Are you having issues growing your grass or you simply don’t know where to begin? Don’t stress. We are here to help! We will teach you all quality methods on how to fix a patchy lawn!
A healthy lawn is visually appealing and provides a perfect place to relax with family and friends. It also improves property values. In fact, a lush lawn could increase your property's perceived value by up to 15%, depending on where you live.
There are other significant benefits to maintaining a healthy lawn, such as reducing soil erosion and water runoff. Maybe your lawn is patchy and covered in weeds. If you're wondering how to fix a patchy lawn, you can use this guide to get started.
How to Fix A Patchy Lawn
First, gather the tools you may already own, or want to invest in, such as a garden hose, rake, and sprinkler. Additionally, you'll need to plan to either rent or buy an aerator, broadcast spreader, drop spreader, and power rake. Finally, purchase high-quality grass seed, lawn starter fertilizer, and a broadleaf herbicide that targets weeds, not grass.
Kill the Weeds
Broadleaf herbicides are liquid or granules and typically contain a mixture of herbicides to combat various types of weeds. While they won't kill grass, they may kill plants you want to keep, so use them with caution. Fall is the best time to use broadleaf herbicides as the weeds will absorb the poison into their roots.
It's best to apply the weed killer at least a few weeks before you reseed the lawn. Make sure to wear gloves, a long-sleeve shirt, and long pants to protect against harmful chemicals. Organic herbicides are a safer option, but they typically require multiple applications, more labor, and also cost more.
How To Fix A Patchy Lawn
After killing the weeds, mow the lawn as short as possible. Then use an aerator to break up the soil. It works best if you go back and forth over the area several times. Aeration loosens the dirt and makes it easier for the new grass to germinate and grow deep roots.
Once you've aerated the soil, use a power rake to remove any debris, including grass, dead weeds, and rocks.
Fertilize the Soil
You need the right fertilizer to help the new grass grow and develop strong roots. Healthy soil contains leaves, grass, minerals, and other organic matter. Poor soil has weeds, increases erosion and runoff, attracts insects, and leaves your lawn looking patchy.
Fertilizer adds nutrients to the soil. Not only that, but fertilizer plays a significant role in achieving optimal grass density and in maintaining your lawn's overall health. If you're taking the time to learn how to fix a patchy lawn, consider too little or too much fertilization could be the culprit.
Plant the Seeds
You'll need a spreader to distribute herbicides, fertilizer, and grass seed. There are basically two kinds of spreaders, a broadcast spreader, and a drop spreader. A broadcast spreader flings (broadcasts) the product in all directions to ensure it covers as much ground as possible.
Using a broadcast spreader is usually the most efficient solution for large lawns. You can do two or more passes from various directions to ensure you evenly distribute the seed. A word of warning, it's best to use a drop spreader around flower beds, so you won't accidentally get grass seed in your garden.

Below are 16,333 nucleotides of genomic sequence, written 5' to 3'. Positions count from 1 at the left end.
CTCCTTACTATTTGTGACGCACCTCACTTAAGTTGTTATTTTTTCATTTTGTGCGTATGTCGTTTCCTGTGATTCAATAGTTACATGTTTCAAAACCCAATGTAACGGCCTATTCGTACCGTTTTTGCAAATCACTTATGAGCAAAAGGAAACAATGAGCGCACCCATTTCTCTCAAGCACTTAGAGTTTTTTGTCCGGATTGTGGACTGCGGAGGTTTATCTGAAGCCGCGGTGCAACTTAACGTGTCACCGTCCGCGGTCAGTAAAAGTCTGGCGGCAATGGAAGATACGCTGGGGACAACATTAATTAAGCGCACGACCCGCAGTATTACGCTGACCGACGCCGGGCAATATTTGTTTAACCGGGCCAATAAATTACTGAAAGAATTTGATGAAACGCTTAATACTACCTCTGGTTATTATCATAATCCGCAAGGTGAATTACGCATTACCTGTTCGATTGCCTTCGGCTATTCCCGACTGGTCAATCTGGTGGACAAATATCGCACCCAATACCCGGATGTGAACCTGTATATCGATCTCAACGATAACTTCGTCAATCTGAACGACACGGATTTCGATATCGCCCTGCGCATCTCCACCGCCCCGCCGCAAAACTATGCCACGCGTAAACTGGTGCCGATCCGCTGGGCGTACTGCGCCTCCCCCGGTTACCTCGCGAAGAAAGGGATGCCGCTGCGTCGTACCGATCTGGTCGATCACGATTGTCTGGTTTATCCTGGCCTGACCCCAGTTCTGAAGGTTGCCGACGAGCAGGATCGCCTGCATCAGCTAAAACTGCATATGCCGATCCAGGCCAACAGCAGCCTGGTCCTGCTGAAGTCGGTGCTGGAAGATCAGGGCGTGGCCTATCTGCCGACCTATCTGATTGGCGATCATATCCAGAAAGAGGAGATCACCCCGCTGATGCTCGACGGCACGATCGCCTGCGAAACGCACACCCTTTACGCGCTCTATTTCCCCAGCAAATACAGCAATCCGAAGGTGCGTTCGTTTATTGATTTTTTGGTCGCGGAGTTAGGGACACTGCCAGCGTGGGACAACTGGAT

Additionally, a drop spreader is ideal around sidewalks and driveways. Drop spreaders are more precise, as they drop the product in a line instead of broadcasting it in all directions. The thing to remember about a drop spreader is that it's challenging to ensure you don't miss a spot.
Ultimately, you want to use a broadcast spreader for most of the lawn and a drop spreader for the details. After spreading the grass seed, lightly rake it into the soil. You don't need to bury it completely.
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Certain types of grass grow better in specific climates—for example, cool-season grasses such as Fescue and Bluegrass work best in northern regions. Warm-season grasses including Bermuda, Centipede, and Bahia are excellent choices for the Gulf and deep South. And in the transition zones, sun and shade, Bermuda, Fescue, and Zoysia are all viable options.
Kentucky Bluegrass and most warm-season varieties are creeping grasses that spread by runners. These grasses typically have tough stems and roots. Bunch grasses like Fescue spread from the plant's crown, so it's important to mow high.
Seeds or Sod?
When you're researching how to fix a patchy lawn, you'll discover laying sod is the quickest way to go. You can lay sod any time. There's no need to worry about rain washing it away. On the other hand, it's best to plan for the right time and season to plant grass seeds, and that depends on the climate zone.
You prepare the soil for sod the same as seeding. However, instead of using a spreader, you cut a piece of sod to fit. Then place it, press it into the soil, and walk on it to settle it in place with its edges snug against the lawn it touches. It's important to water the sod deeply and often to encourage root growth.
How To Fix A Patchy Lawn : Maintenance
Now that you've learned how to fix a patchy lawn remember that maintenance is essential to keep it pristine. After planting the new grass seeds, mist the lawn in the morning and more frequently if the weather is hot and dry. Make sure the soil isn't soggy but also don't let it dry out as the grass seed begins to sprout.
Water for about 20 minutes. Then use a spade to determine the water's penetration. It should be 1/2-inch in depth. Be sure to continue to keep the soil watered as the grass begins to germinate. Once the new grass is ready to mow, you can cut back on watering. Twice a week is a good rule of thumb for watering after the first mowing. You'll want to soak the soil more deeply each time to encourage deeper root growth.
We hope this article has helped you in your journey to a great lawn!